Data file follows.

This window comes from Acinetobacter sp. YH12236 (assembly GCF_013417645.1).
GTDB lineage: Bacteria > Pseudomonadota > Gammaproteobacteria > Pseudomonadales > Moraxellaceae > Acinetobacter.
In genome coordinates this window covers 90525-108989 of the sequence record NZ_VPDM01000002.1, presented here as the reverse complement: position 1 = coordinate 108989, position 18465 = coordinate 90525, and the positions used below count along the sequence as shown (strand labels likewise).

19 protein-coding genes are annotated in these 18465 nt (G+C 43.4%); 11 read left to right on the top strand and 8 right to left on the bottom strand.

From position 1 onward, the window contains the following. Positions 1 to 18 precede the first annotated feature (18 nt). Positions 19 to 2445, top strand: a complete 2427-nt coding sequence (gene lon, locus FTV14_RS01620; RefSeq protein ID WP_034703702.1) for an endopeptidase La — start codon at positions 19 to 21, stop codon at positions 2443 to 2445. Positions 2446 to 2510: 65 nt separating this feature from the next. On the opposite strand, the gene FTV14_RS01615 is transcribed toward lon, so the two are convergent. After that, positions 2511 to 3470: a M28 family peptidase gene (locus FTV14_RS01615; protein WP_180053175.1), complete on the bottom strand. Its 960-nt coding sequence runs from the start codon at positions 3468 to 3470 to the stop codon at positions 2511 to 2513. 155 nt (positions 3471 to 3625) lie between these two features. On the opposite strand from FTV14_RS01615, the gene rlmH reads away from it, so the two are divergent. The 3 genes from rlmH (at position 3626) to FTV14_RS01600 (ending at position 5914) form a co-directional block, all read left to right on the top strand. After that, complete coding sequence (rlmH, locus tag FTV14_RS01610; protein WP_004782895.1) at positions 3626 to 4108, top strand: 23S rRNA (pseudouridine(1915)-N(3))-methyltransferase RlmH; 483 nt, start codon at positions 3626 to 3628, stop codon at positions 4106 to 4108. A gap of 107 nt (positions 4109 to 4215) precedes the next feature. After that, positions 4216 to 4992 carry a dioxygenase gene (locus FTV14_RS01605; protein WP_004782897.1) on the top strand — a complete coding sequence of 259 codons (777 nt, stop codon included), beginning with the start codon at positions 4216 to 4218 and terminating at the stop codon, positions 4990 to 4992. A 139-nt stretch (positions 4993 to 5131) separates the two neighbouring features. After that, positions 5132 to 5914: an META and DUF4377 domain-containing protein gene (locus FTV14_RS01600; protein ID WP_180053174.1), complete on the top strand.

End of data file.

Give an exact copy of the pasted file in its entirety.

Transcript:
This window comes from Acinetobacter sp. YH12236 (assembly GCF_013417645.1).
GTDB lineage: Bacteria > Pseudomonadota > Gammaproteobacteria > Pseudomonadales > Moraxellaceae > Acinetobacter.
In genome coordinates this window covers 90525-108989 of the sequence record NZ_VPDM01000002.1, presented here as the reverse complement: position 1 = coordinate 108989, position 18465 = coordinate 90525, and the positions used below count along the sequence as shown (strand labels likewise).

19 protein-coding genes are annotated in these 18465 nt (G+C 43.4%); 11 read left to right on the top strand and 8 right to left on the bottom strand.

From position 1 onward, the window contains the following. Positions 1 to 18 precede the first annotated feature (18 nt). Positions 19 to 2445, top strand: a complete 2427-nt coding sequence (gene lon, locus FTV14_RS01620; RefSeq protein ID WP_034703702.1) for an endopeptidase La — start codon at positions 19 to 21, stop codon at positions 2443 to 2445. Positions 2446 to 2510: 65 nt separating this feature from the next. On the opposite strand, the gene FTV14_RS01615 is transcribed toward lon, so the two are convergent. After that, positions 2511 to 3470: a M28 family peptidase gene (locus FTV14_RS01615; protein WP_180053175.1), complete on the bottom strand. Its 960-nt coding sequence runs from the start codon at positions 3468 to 3470 to the stop codon at positions 2511 to 2513. 155 nt (positions 3471 to 3625) lie between these two features. On the opposite strand from FTV14_RS01615, the gene rlmH reads away from it, so the two are divergent. The 3 genes from rlmH (at position 3626) to FTV14_RS01600 (ending at position 5914) form a co-directional block, all read left to right on the top strand. After that, complete coding sequence (rlmH, locus tag FTV14_RS01610; protein WP_004782895.1) at positions 3626 to 4108, top strand: 23S rRNA (pseudouridine(1915)-N(3))-methyltransferase RlmH; 483 nt, start codon at positions 3626 to 3628, stop codon at positions 4106 to 4108. A gap of 107 nt (positions 4109 to 4215) precedes the next feature. After that, positions 4216 to 4992 carry a dioxygenase gene (locus FTV14_RS01605; protein WP_004782897.1) on the top strand — a complete coding sequence of 259 codons (777 nt, stop codon included), beginning with the start codon at positions 4216 to 4218 and terminating at the stop codon, positions 4990 to 4992. A 139-nt stretch (positions 4993 to 5131) separates the two neighbouring features. After that, positions 5132 to 5914: an META and DUF4377 domain-containing protein gene (locus FTV14_RS01600; protein ID WP_180053174.1), complete on the top strand.